Karl Richter in Italy 1964
Back in Munich it was time for the Gramophone recording of Georg Friedrich Handel’s 'Messiahs' for the Deutsche Grammophon Gesellschaft: the first recording to be made with Maurice André on the Trumpet. Bach’s Christmas Oratorio followed in February 1965, featuring Gundula Janowitz, Christa Ludwig, Fritz Wunderlich and Franz Crass, and of course Maurice André. In April of the same year, Richter, together with Choir and Orchestra, set off for the very first U.S.A - Concert tour.
In 1966 Karl Richter flew with his ensemble to Finland for concerts in Helsinki and Turku and a short time later to the English Bach Festival in Oxford. Bach’s High Mass in b-minor was to be found on each and every concert program and Maurice André was always part of the team.
I know, that once in Helsinki we had an incredibly successful b-minor Mass. There was this feeling of complete and utter harmony: Keilberth would have said, that God was present - it was a tremendous atmosphere, you had the feeling “nothing can go wrong”. It was as though we were under a protective Cloche. Every one of us gave his or her best, we felt as though we were somehow being lead and that we couldn’t do anything else but give our best. It was an enclosed and almost floating performance."
Karl Richter and Maurice André in Helsinki 1966
"In November 1966 Handel’s 'Judas Maccabaeus' was put on stage in German Museum in Munich. Karl Schumann wrote in the Sueddeutschen Zeitung: ”It was an evening full of conducting brilliance and glory and thanks to the austere, rapturous resonance of the Bach Choir, Maurice André’s wonder trumpet and the Bach Orchestra’s forceful strokes of the bow, will always remain a precious Concert memory. The applause was such it could have brought the walls of Jericho tumbling down.” ..."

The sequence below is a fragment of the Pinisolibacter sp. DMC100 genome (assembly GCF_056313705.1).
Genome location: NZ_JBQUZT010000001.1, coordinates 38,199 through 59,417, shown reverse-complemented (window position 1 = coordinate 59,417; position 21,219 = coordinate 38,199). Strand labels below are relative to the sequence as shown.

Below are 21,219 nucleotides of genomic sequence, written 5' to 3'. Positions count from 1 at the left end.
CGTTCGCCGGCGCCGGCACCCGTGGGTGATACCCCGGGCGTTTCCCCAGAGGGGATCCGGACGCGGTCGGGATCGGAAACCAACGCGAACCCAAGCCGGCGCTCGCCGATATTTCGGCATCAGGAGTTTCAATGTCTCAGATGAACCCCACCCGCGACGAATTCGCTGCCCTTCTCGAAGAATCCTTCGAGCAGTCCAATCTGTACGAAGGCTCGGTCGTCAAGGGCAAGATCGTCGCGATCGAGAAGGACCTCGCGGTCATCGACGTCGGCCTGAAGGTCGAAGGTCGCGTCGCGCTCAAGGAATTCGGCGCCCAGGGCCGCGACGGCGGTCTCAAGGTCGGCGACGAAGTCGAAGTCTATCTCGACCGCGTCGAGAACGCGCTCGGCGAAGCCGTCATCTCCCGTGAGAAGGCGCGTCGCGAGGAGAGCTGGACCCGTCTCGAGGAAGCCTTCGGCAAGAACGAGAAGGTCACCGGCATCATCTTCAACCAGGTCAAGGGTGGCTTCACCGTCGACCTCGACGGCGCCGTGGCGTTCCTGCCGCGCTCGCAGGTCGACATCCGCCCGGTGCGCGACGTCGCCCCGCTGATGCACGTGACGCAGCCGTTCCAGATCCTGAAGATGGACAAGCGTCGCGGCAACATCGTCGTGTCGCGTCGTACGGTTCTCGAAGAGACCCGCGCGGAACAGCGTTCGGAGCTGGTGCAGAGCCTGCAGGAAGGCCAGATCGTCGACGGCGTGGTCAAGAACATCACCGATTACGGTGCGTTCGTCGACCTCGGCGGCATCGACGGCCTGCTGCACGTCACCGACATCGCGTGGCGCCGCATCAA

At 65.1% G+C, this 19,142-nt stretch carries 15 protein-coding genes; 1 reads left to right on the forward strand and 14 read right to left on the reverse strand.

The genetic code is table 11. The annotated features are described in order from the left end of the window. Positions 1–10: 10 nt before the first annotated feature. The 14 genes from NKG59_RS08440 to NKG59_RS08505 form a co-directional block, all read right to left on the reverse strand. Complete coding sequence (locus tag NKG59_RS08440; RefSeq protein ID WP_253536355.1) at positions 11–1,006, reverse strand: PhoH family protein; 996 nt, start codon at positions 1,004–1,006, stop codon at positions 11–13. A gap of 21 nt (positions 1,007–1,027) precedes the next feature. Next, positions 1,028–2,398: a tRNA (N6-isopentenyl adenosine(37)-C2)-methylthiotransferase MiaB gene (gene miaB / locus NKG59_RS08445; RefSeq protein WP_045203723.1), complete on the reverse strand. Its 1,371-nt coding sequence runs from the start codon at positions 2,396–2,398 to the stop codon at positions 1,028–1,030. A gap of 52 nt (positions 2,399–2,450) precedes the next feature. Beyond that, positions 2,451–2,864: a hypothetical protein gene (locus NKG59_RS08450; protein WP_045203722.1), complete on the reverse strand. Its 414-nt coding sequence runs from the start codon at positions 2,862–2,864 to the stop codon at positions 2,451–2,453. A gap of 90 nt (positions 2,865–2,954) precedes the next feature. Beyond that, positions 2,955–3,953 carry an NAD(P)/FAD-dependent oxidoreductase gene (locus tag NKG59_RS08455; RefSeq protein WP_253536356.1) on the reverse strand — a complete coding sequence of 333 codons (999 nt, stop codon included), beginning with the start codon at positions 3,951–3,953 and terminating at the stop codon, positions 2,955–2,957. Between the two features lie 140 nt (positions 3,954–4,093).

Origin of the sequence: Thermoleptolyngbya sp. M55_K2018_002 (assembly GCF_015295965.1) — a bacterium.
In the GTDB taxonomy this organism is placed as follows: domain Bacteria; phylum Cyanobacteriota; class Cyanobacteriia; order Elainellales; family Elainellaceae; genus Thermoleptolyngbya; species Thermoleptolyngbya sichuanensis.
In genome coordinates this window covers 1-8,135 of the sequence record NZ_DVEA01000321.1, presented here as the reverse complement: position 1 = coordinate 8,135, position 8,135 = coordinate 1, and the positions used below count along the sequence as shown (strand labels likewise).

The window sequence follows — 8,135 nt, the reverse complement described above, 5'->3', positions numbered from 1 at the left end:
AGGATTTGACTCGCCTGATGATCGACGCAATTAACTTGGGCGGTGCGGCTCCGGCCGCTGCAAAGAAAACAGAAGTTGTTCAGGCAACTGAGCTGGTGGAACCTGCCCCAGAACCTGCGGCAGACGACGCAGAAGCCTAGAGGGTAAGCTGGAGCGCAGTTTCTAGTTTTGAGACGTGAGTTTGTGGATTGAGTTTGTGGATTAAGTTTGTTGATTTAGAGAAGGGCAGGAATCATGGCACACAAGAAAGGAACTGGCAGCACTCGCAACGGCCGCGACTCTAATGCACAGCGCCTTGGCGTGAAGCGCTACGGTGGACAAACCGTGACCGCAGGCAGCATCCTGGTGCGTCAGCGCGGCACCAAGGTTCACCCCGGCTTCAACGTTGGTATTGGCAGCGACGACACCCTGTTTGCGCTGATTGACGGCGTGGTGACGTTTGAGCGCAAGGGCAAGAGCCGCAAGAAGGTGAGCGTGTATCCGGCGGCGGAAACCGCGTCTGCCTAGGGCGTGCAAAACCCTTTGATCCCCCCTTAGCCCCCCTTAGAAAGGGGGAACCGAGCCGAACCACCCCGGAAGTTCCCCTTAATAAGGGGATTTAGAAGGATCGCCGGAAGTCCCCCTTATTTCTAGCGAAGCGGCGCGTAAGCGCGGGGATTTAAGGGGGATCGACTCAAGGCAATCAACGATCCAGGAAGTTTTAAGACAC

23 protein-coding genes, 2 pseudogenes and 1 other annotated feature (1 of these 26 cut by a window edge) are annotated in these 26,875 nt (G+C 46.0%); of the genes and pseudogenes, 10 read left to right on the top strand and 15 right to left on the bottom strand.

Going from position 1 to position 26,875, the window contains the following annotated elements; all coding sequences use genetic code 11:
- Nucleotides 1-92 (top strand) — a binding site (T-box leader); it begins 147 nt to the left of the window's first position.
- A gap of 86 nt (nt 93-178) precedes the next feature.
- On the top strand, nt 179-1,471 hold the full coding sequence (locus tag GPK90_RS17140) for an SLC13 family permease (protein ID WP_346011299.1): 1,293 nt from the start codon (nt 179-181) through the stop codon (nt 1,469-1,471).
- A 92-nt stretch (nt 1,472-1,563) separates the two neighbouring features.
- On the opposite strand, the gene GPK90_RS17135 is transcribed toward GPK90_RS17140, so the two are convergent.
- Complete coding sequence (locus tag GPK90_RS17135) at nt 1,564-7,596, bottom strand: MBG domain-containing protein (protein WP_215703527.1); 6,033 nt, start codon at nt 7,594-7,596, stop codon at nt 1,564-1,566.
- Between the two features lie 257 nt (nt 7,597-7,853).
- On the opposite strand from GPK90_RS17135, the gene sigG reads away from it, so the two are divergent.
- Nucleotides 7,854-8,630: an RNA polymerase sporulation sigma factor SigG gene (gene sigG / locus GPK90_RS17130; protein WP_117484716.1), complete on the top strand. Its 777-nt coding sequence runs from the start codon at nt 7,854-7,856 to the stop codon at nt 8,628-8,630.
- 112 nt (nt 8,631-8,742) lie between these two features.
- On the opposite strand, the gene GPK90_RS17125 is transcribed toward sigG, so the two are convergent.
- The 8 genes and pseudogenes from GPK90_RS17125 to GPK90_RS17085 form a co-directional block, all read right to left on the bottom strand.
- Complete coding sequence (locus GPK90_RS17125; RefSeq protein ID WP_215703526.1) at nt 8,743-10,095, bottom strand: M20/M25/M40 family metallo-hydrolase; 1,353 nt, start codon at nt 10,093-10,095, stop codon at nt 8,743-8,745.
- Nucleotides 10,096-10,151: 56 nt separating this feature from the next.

"One day Karl Richter’s Casting Director, Herr Kirchner, called me and asked: “do you trust yourself to play the Bass Gambe in a Bach Passion?” Now at that time I was 22, 23 years old, an age where one trusted oneself to do a great number of things, and I of course answered with yes. I then went to the first rehearsal. Karl Richter looked at me very tentatively, but did not say a word. Then came the general rehearsal for the Johannes Passion. Hertha Toepper sang the 'Es ist vollbracht' - aria . He did not say anything after the General Rehearsal either, but when we were leaving the podium he came to me and said: “but tomorrow evening you are not to play off by heart!” But of course I’ll play by heart, Herr Professor, when I play something from memory; it means I know the piece very well. He thereupon: “And what will you do if somebody else makes a mistake??“ “That won’t happen”. “No I don’t, want you to play off by heart, it makes me nervous.”
At that I had to smile a bit because he had conducted and practiced and played everything from memory. He knew all the measures by heart. So despite everything I played by memory and he never said another word about it. When something was played for the first time, you always waited for him to say: “It was good” or maybe even more so to hear “it was not good”. Not a word was said."